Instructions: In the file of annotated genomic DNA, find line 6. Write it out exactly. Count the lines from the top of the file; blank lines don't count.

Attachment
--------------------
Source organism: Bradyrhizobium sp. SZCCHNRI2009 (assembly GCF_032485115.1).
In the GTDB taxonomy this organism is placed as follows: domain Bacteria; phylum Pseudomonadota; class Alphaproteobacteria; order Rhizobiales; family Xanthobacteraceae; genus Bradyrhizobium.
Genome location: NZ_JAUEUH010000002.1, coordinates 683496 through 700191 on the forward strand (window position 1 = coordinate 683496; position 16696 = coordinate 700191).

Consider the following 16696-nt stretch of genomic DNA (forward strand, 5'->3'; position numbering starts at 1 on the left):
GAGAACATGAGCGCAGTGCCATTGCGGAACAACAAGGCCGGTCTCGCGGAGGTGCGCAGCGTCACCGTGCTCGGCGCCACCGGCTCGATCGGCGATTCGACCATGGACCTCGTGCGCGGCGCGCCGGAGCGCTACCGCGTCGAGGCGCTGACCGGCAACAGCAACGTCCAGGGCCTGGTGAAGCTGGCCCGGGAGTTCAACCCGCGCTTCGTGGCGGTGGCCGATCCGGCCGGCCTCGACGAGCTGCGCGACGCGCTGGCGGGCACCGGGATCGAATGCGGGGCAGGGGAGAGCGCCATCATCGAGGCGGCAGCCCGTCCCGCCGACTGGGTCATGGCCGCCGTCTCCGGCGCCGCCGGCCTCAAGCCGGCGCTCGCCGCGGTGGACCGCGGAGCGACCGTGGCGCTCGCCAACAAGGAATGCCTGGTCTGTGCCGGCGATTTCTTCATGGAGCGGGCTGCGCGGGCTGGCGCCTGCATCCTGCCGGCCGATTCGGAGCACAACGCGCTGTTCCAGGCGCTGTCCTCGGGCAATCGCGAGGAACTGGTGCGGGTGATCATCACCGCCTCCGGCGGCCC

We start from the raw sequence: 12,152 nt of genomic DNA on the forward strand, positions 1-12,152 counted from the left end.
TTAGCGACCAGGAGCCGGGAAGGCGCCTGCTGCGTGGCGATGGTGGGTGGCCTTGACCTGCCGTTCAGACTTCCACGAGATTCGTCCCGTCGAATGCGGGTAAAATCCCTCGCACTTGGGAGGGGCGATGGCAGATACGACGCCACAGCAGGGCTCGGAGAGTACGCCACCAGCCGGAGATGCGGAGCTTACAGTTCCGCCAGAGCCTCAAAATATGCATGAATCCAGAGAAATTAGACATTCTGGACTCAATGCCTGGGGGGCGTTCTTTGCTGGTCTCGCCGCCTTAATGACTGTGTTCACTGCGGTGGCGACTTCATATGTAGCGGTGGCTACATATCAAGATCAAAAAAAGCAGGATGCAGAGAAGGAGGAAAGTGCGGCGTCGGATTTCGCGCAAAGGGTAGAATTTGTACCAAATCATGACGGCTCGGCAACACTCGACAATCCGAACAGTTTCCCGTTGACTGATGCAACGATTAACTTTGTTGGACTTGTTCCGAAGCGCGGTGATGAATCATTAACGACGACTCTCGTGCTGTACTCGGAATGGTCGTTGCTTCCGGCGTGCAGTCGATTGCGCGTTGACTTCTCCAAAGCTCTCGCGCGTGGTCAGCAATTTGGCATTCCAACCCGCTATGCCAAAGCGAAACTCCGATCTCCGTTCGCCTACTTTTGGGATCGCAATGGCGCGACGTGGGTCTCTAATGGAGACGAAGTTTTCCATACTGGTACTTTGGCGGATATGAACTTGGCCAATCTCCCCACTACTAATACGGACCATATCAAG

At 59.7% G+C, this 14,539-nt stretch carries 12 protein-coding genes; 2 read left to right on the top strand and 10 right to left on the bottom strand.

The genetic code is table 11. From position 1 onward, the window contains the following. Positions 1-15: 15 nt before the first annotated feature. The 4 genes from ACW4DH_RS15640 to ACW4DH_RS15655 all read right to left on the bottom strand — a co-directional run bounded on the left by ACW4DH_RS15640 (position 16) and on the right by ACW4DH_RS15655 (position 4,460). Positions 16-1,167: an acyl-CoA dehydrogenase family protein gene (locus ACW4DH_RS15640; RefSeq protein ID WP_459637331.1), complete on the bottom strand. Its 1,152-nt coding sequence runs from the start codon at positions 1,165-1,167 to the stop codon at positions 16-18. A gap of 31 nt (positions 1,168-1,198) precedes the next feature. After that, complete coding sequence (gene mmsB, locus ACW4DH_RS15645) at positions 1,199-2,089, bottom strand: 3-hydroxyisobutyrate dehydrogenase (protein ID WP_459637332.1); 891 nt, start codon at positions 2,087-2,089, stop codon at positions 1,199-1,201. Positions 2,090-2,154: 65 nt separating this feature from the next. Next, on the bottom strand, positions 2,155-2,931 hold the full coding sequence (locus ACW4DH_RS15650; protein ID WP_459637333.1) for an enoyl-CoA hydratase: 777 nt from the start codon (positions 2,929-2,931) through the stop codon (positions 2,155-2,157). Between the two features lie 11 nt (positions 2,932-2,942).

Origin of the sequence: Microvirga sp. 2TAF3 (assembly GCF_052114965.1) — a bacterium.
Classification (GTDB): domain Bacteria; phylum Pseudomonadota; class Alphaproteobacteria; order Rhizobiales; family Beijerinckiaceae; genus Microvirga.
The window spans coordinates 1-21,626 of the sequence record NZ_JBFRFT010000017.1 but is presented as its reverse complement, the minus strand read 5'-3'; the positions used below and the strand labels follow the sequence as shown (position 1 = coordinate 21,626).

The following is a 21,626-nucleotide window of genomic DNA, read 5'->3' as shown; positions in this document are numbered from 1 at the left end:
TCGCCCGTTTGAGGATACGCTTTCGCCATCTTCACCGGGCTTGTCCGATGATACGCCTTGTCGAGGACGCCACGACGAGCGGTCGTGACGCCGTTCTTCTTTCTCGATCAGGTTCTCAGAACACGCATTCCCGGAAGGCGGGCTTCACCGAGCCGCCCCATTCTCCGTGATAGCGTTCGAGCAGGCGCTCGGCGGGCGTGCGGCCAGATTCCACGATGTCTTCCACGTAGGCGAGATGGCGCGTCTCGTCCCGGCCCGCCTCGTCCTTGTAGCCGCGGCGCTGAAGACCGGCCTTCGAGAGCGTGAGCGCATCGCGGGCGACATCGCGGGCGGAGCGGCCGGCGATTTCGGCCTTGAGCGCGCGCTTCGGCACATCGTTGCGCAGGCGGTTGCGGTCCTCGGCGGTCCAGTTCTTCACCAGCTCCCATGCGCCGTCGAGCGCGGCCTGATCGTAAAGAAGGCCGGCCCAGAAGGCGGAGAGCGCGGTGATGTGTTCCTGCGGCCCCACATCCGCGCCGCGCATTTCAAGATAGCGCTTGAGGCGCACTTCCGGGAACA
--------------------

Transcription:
We start from the raw sequence: 12,152 nt of genomic DNA on the forward strand, positions 1-12,152 counted from the left end.